Best of all, though, is Michelle Pfeiffer in full-bore witch/bitch mode, right on the heels of her triumphant racist villainy in the unnecessary (the John Waters original is the better film) Hairspray (2007; Marj and I caught that two weeks ago, and had some fun with it). Pfeiffer savors her role as thoroughly as Angelica Huston did her very similar role in Nicolas Roeg/Jim Henson's adaptation of Roald Dahl's The Witches (1990); it's good to see her soar out of the doldrums of The Deep End of the Ocean, The Story of Us (both 1999), What Lies Beneath (2000), I Am Sam (2001) and White Oleander (2002), films she was always better than but couldn't transcend. Clearly Pfeiffer is stretching into new directions with these most recent villainous roles, and her glee is intoxicating. By turns cunning and catty, secretive and shrill, her Lamia rules the screen when she's on it and appropriately casts a shadow over the proceedings when she's off it. Any good fantasy film sporting witchery is utterly dependent upon the quality of its witch, and Pfeiffer delivers in spades.
But enough on that; what about Neil and Charlie? There are many differences between Neil's and Charlie's Stardust and the film adaptation, major (gone is the eloquent red-leaved tree, modeled upon Neil's friend Tori Amos) and minor (our hero Tristran is now Tristan, for the 'r' impaired); Neil and others have covered this ad infinitum online already, and that's not an issue for me. The film works beautifully on its own terms, as it should, and scores as one of the year's (and this current cycle's) best fantasies.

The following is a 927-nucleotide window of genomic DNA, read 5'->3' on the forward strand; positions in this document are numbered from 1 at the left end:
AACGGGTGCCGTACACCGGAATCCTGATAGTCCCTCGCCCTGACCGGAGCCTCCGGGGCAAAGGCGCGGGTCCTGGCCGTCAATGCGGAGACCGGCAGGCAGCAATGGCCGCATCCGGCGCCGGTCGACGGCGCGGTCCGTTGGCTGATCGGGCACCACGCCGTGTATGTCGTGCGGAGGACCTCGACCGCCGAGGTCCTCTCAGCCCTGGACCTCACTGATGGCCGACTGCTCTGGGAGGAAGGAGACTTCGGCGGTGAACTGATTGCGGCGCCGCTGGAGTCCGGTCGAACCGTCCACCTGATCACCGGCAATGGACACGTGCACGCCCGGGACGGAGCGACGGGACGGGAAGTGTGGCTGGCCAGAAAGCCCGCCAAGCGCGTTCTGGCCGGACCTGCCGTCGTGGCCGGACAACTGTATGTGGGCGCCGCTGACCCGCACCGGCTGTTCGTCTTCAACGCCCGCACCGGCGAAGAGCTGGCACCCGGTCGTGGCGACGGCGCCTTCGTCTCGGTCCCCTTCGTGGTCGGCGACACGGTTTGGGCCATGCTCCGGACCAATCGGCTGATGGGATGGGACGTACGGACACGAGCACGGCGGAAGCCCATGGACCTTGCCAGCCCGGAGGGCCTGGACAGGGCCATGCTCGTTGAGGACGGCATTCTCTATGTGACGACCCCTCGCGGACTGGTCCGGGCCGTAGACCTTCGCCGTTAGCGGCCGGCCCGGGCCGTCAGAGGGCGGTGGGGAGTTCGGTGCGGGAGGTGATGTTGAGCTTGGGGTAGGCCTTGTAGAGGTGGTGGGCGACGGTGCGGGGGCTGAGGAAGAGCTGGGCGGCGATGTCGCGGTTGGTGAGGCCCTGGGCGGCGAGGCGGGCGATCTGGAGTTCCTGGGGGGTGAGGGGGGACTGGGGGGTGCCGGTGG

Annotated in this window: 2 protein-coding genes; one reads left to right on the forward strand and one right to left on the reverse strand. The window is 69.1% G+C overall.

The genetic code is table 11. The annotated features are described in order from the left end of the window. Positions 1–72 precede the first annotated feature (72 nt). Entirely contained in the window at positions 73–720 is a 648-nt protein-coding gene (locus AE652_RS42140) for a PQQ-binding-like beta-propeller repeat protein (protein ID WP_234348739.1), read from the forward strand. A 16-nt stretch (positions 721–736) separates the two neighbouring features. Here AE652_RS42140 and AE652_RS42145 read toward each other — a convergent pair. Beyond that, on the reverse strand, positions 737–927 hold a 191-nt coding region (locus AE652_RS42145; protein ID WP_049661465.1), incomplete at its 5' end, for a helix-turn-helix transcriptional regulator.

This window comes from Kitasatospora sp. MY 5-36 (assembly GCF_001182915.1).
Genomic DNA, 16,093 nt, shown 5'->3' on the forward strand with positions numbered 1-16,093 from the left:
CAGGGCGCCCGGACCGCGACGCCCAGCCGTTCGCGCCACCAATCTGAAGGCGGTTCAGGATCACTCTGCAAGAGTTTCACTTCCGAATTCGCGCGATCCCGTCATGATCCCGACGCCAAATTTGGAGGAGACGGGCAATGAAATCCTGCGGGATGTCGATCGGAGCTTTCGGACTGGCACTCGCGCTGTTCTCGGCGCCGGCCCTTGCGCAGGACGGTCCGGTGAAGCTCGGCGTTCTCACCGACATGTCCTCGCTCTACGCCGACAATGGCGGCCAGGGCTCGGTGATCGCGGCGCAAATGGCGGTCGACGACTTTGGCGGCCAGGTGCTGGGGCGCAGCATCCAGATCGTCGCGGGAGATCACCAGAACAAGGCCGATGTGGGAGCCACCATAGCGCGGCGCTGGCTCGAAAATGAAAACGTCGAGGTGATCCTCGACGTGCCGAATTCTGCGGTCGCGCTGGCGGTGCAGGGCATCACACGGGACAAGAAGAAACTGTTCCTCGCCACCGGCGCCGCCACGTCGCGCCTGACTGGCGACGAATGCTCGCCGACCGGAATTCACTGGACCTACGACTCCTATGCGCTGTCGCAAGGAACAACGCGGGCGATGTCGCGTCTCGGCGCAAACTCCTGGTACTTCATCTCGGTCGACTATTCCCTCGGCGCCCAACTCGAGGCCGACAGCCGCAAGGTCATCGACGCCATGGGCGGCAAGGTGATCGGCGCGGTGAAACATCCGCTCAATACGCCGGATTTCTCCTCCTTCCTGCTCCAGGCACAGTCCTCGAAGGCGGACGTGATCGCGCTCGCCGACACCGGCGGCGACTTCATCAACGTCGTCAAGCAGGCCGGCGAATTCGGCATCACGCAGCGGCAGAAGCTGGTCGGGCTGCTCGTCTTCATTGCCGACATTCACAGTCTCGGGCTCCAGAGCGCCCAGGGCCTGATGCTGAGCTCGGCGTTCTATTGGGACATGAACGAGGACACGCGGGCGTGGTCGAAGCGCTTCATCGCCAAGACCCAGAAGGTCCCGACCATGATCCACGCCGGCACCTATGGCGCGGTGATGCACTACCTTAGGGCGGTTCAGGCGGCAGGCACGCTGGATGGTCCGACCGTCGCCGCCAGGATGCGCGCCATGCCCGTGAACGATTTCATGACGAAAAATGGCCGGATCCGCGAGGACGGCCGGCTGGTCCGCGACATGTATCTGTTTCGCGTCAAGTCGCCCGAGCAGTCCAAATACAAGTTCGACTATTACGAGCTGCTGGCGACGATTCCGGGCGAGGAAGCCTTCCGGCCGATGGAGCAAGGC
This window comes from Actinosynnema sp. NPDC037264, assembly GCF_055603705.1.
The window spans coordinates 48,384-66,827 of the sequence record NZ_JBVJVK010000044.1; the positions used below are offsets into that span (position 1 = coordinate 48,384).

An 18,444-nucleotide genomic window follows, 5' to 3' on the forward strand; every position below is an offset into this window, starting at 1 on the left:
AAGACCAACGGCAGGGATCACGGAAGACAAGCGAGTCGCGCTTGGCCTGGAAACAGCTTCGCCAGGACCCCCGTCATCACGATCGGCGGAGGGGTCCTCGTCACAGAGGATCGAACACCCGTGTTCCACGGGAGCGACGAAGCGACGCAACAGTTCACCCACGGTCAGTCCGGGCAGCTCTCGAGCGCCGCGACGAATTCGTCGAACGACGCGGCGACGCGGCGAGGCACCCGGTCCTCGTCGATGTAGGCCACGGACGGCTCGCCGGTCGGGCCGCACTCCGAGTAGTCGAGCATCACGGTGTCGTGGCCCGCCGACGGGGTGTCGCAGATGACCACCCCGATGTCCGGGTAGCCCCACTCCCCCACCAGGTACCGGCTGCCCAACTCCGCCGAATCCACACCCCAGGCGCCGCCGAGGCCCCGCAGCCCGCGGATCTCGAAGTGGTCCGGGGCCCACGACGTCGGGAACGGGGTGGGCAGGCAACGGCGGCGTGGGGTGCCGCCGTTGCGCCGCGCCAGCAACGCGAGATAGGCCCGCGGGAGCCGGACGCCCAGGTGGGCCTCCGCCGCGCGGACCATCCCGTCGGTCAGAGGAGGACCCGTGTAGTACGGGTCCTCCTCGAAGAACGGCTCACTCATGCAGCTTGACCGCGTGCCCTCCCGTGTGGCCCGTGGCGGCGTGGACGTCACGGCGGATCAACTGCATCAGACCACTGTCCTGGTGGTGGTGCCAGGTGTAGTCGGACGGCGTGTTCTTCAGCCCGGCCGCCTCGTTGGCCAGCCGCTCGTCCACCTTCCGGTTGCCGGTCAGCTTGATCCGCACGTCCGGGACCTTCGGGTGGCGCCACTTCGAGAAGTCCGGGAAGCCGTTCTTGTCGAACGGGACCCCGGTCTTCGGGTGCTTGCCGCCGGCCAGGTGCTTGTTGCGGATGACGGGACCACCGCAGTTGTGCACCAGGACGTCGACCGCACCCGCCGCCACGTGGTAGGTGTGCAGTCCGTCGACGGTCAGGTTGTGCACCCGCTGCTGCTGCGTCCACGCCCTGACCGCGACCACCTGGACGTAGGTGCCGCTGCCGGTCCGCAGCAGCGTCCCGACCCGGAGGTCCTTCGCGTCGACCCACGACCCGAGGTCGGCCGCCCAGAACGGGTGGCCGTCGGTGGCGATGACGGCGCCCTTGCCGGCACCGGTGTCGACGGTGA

As most of you know, Neil and Charlie's Stardust was originally published by DC/Vertigo in 1997 as a four-issue "prestige" mini-series, and though it was a bit of a fish out of water -- these were illustrated novella chapter-books, really, not comics or a serialized graphic novel -- Stardust did well, winning solid sales and industry kudos and awards. DC/Vertigo collected and repackaged the whole in 1998 in complete hardcover and a trade paperback editions; thus, Neil Gaiman and Charles Vess' Stardust (Being A Romance Within The Realm of Faerie) (the full title) spilled beyond the boundaries of the direct sales and comics marketplace with style (mmmmm, that hardcover was bound in faux leather and featured all four of Charlie's covers and many sketches; the paperback and all subsequent trade editions featured new covers by Charles).
But wait, there is more, much more. When Charlie's beloved wife Karen suffered terrible injuries in an auto accident, Neil and Charlie and a bevy of artists (William Stout, Mike Mignola, Terri Windling, Bryan Talbot, Jill Thompson, Paul Chadwick, P. Craig Russell, Michael Zulli, Terry Moore, Linda Medley, Dave McKean, Jeff Smith, Trina Robbins, Steve Leialoha, Gary Gianni, Stan Sakai, Mike Kaluta, Moebius, Geoff Darrow, Brian Froud and a whole lot more) pulled together a special Green Man Press fund-raiser portfolio A Fall of Stardust (1999), which contained two chapbooks (the first by Neil, the second authored by Susanna Clarke) and a wealth of art plates.
Eight years later, DC/Vertigo published a new hardcover edition of Stardust sporting over 50 pages of new material.
What's critical here, to me, is the steady collaborative solidarity Neil and Charlie have maintained over the decade.
Notably, the film credits -- onscreen and in all it's promotional materials -- its source as the book written by Neil and illustrated by Charles Vess. This is an almost historically unprecedented screen credit; we are a long, long way away from the era of Willy Pogany (see below), when illustrators were screen stars in their own right.